Introduction to Apache Cassandra

This article presents an overview of Apache Cassandra®, an open-source, key-value NoSQL database.


For an introduction to NoSQL databases, see the following articles:

Benefits of using Cassandra

Using Cassandra provides the following advantages:

  • Cassandra is high-performing and horizontally scalable. It also offers operational simplicity.

  • Cassandra is fully distributed, with no single point of failure. Full distribution enables Cassandra to provide continuous availability.

  • Cassandra uses a peer-to-peer distribution model that makes distributing data across multiple data centers and cloud availability zones easy.

Cassandra uses a partitioner, or partitioning key, to determine how to distribute data across the nodes that make up a database cluster. A partitioner is a hashing mechanism that takes a primary key of a table row, computes a numerical token for it, and assigns it to one of the nodes in a cluster. While Cassandra has multiple partitioners from which to choose, the default partitioner randomizes data across a cluster and ensures an even distribution of all the data. In addition, Cassandra automatically maintains the balance of data across a cluster even when you remove existing nodes or add new nodes to a system.

Cassandra is a good choice when you have a very large amount of data and consistency isn't a priority.

Terminology and concepts

Many concepts in Cassandra have close analogies to concepts in relational databases such as Oracle Database®. The following table compares the basic terminology and concepts:

CassandraOracle Database
Primary keyPrimary key

Feature comparison

The following table compares the features of Cassandra with the features of Oracle Database:

FeatureCassandraOracle Database
Rich data modelYesNo
Dynamic schemaYesNo
Typed dataYesYes
Data localityYesNo
Field updatesYesYes
Easy for programmersYesNo

Query language

Both Cassandra and Oracle Database have their own rich query language. However, there are some differences between them. To handle advanced queries, Oracle Database supports procedures and functions for manipulating the data returned from the SELECT statement. In contrast, Cassandra uses the Cassandra Query Language (CQL). This language runs through the Cassandra shell, which is called cqlsh.

The following table provides a few examples of how CQL statements and SQL statements differ:

Cassandra (CQL)Oracle Database (SQL)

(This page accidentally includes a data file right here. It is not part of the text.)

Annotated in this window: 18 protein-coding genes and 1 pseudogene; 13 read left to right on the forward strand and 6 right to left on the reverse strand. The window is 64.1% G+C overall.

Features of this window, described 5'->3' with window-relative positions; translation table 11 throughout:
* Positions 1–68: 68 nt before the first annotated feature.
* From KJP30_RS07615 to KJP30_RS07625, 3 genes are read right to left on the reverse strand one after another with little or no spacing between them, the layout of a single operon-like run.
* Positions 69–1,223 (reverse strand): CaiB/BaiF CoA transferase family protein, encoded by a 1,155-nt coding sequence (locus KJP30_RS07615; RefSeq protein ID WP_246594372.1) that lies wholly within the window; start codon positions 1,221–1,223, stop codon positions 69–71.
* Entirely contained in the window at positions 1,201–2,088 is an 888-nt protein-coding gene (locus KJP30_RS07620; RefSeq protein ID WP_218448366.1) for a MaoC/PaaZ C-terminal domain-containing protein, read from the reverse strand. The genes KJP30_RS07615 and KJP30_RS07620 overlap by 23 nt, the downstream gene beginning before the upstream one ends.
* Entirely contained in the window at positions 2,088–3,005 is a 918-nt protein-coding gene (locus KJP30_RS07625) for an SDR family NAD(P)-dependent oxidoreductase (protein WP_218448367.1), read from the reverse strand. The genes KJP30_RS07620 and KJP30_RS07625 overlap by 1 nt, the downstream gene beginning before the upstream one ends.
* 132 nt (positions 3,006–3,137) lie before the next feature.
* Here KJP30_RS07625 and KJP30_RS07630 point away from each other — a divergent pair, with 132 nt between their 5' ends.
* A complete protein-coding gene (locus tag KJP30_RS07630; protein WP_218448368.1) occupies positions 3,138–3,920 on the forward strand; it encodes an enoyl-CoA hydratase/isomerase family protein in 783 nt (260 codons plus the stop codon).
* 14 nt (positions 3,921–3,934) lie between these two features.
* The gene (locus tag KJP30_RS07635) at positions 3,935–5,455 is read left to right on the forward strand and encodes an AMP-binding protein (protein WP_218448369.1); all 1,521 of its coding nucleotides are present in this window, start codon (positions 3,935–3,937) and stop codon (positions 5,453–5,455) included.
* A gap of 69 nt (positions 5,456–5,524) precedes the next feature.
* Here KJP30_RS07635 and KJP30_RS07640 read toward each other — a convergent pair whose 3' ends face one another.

INSERT INTO users (first_name, last_name, display_name)
VALUES (‘Lebron’,‘James’,‘KingJames’);
INSERT INTO users (first_name, last_name, display_name)
VALUES ('Lebron', 'James', 'KingJames');
SELECT * FROM users;SELECT * FROM users;
UPDATE users SET state = 'TX'
Where user_uuid=88b8fd18-b1ed-4e96-bf79-4280797cba80;
UPDATE users SET status = 'C'
WHERE age > 25;

Source: Datastax. DSE 5.1 Administrator Guide.

Can you use Cassandra and Oracle Database together?

Yes. There are many examples of hybrid deployments of Cassandra and Oracle Database. In some cases, new business requirements push organizations to adopt Cassandra so that they can incorporate next-generation components into their applications.

For example, both Cassandra and Oracle Database use conditional entry updates, composite keys, Unicode characters, and full-text search. However, Cassandra also has auto-replication functions that automatically distribute and maintain data across a cluster. Replication in Cassandra is very straightforward and simple to configure and maintain.

While Oracle Database uses the ACID (Atomicity, Consistency, Isolation, Durability) integrity model, Cassandra offers the AID portion of ACID, in which the data written is atomic, isolated, and durable. The AID model enables Cassandra users to decide exactly how strong data consistency should be for a transaction or set of batched transactions batched. The strength of data consistency refers to whether all nodes must respond or if a single node responds while the others update.

Cassandra users can tune data consistency within a single data center or across multiple data centers. However, Oracle Database offers integrity features that Cassandra doesn't offer, such as isolation, transactions, referential integrity, and revision control.

Both Cassandra and Oracle Database are horizontally scalable and support data replication.

Limitations of Cassandra

While there are several advantages to using Cassandra, there are also limitations that make Cassandra unsuitable as a general-purpose database. For example, because Cassandra doesn’t have built-in aggregation functionality, it does not group data by sum, min, or max. You have to pre-compute and store any aggregations.

In addition, you can't join tables in Cassandra. Instead, you have to de-normalize data before storing it in the database.

Finally, Cassandra bases search on keys and indexes only. It does not support additional search clauses, additional conditions, or sorting on non-key fields.

Next step

Choosing between an RDBMS and NoSQL

Use the Feedback tab to make any comments or ask questions. You can also start a conversation with us.